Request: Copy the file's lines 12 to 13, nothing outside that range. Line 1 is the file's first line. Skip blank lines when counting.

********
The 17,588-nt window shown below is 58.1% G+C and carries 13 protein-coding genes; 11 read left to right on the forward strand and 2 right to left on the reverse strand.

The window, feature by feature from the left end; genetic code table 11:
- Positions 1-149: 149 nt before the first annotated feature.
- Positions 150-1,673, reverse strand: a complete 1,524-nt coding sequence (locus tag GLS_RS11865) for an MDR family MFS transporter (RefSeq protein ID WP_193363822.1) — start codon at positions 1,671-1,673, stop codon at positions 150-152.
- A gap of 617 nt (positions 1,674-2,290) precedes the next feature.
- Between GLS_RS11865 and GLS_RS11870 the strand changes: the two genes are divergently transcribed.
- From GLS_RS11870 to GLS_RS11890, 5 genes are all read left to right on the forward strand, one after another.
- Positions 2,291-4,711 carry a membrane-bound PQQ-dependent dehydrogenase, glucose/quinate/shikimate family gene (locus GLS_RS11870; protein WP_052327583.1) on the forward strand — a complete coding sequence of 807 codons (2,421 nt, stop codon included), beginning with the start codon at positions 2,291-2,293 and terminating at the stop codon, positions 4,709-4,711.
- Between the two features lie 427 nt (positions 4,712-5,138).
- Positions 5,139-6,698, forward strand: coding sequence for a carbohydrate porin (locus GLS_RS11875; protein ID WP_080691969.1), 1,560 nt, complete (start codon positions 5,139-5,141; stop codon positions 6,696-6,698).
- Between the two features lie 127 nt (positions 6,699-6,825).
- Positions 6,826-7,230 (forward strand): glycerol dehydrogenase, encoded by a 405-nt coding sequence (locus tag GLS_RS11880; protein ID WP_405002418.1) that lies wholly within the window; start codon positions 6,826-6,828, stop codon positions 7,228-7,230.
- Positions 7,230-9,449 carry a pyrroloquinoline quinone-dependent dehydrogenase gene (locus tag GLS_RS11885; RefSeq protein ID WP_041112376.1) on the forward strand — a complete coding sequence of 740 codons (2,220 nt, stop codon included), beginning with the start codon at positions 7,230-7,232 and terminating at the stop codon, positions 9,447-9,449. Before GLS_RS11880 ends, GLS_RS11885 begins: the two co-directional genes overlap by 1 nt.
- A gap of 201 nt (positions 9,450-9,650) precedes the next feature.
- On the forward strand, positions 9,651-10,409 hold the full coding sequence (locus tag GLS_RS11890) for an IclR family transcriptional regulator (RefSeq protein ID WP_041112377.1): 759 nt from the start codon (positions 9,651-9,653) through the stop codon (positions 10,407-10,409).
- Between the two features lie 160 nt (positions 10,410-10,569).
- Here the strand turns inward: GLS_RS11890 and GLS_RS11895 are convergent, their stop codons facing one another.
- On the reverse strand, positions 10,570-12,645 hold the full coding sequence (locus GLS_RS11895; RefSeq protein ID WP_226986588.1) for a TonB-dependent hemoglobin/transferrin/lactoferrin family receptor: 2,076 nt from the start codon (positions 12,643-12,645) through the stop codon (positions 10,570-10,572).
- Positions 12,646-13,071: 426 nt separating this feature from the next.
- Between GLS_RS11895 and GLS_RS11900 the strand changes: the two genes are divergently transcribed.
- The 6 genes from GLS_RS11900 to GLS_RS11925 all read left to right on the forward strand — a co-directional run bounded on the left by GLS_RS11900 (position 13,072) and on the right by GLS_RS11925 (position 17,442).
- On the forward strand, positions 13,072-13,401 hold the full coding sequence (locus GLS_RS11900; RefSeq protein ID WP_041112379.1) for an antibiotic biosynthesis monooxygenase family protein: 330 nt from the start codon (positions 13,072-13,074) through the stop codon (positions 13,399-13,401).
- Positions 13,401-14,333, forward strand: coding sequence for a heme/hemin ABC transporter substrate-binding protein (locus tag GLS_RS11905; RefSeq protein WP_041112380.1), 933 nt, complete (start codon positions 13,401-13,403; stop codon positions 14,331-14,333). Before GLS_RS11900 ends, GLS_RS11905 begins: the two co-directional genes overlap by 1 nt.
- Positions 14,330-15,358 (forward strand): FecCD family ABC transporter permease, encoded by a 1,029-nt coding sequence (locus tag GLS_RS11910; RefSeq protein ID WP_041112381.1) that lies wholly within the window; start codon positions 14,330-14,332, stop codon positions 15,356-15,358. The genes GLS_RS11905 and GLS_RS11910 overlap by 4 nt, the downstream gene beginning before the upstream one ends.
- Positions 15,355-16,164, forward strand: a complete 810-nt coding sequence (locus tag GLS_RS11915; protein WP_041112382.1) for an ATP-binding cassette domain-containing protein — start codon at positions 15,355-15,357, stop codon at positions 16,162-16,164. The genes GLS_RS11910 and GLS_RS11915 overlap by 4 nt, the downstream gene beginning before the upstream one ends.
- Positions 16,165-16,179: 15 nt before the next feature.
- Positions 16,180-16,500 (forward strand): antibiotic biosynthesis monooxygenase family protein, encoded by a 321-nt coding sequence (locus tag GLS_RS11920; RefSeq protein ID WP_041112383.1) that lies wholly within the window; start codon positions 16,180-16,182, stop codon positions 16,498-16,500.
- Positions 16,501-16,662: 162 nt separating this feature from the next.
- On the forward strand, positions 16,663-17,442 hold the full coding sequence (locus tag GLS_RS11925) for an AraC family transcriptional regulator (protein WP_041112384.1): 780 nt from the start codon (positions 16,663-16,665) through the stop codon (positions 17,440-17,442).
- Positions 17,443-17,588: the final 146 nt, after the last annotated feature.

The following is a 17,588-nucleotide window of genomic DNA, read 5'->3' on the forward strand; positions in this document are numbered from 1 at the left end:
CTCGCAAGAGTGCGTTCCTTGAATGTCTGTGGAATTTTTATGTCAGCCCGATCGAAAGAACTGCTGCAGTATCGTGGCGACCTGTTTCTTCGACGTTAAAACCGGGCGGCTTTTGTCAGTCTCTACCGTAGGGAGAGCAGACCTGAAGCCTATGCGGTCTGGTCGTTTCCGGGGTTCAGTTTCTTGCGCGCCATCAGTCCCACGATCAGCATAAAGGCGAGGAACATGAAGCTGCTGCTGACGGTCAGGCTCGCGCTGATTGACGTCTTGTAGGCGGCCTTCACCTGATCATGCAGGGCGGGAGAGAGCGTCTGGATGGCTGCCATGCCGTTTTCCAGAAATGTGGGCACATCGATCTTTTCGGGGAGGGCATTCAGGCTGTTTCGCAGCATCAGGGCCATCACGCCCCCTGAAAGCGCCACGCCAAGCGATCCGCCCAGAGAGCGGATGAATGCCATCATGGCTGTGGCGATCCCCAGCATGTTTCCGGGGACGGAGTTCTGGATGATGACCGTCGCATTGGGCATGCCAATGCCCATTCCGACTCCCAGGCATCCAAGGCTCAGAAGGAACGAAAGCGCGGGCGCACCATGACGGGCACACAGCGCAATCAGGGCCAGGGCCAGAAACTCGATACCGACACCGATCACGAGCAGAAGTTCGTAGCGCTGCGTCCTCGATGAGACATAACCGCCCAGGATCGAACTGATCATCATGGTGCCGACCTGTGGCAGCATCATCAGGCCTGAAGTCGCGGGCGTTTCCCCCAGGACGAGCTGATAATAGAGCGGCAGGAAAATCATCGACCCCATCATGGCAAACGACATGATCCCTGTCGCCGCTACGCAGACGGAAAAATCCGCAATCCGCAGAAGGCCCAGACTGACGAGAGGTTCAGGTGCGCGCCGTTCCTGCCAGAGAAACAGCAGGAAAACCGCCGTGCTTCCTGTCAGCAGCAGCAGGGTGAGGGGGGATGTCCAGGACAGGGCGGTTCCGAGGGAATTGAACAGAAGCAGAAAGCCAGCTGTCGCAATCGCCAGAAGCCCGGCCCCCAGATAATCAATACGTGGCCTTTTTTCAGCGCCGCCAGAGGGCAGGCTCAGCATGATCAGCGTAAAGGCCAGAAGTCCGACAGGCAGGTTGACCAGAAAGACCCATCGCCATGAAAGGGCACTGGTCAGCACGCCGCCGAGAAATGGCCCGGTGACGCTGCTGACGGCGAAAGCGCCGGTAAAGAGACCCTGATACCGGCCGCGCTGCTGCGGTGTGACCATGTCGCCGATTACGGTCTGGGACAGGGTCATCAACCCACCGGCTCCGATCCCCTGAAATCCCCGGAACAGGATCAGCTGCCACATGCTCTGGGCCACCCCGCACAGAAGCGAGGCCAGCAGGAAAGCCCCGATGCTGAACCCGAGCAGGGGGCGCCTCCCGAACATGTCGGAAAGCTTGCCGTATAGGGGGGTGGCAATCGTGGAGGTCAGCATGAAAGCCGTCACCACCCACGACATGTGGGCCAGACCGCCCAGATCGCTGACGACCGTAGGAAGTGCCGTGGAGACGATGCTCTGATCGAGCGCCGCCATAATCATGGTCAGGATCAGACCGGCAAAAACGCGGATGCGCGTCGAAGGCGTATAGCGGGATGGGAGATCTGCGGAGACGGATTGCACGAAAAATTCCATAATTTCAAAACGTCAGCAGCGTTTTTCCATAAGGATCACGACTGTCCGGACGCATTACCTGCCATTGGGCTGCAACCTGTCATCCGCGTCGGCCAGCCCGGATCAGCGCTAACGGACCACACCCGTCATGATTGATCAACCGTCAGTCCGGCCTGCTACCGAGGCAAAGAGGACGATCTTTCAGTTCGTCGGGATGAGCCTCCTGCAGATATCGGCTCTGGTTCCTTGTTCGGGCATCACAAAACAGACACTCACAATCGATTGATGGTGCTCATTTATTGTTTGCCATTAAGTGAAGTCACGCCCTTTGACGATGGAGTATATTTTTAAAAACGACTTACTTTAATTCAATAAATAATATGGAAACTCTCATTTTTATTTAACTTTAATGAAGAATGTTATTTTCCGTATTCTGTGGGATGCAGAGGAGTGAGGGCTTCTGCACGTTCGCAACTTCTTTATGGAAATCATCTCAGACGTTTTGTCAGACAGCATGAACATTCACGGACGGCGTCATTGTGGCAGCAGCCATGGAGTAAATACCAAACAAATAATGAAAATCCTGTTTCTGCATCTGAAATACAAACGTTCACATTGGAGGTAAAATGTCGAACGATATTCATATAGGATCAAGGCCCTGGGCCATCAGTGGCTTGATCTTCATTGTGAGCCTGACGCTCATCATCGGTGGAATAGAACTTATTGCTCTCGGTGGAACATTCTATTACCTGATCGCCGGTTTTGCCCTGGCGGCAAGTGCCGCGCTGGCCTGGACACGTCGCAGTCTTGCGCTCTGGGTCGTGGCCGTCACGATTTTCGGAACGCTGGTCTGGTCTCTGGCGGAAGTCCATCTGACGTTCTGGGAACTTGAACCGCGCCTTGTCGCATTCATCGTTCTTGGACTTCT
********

- Positions 6,826-7,230 (forward strand): glycerol dehydrogenase, encoded by a 405-nt coding sequence (locus tag GLS_RS11880; protein ID WP_405002418.1) that lies wholly within the window; start codon positions 6,826-6,828, stop codon positions 7,228-7,230.
- Positions 7,230-9,449 carry a pyrroloquinoline quinone-dependent dehydrogenase gene (locus tag GLS_RS11885; RefSeq protein ID WP_041112376.1) on the forward strand — a complete coding sequence of 740 codons (2,220 nt, stop codon included), beginning with the start codon at positions 7,230-7,232 and terminating at the stop codon, positions 9,447-9,449. Before GLS_RS11880 ends, GLS_RS11885 begins: the two co-directional genes overlap by 1 nt.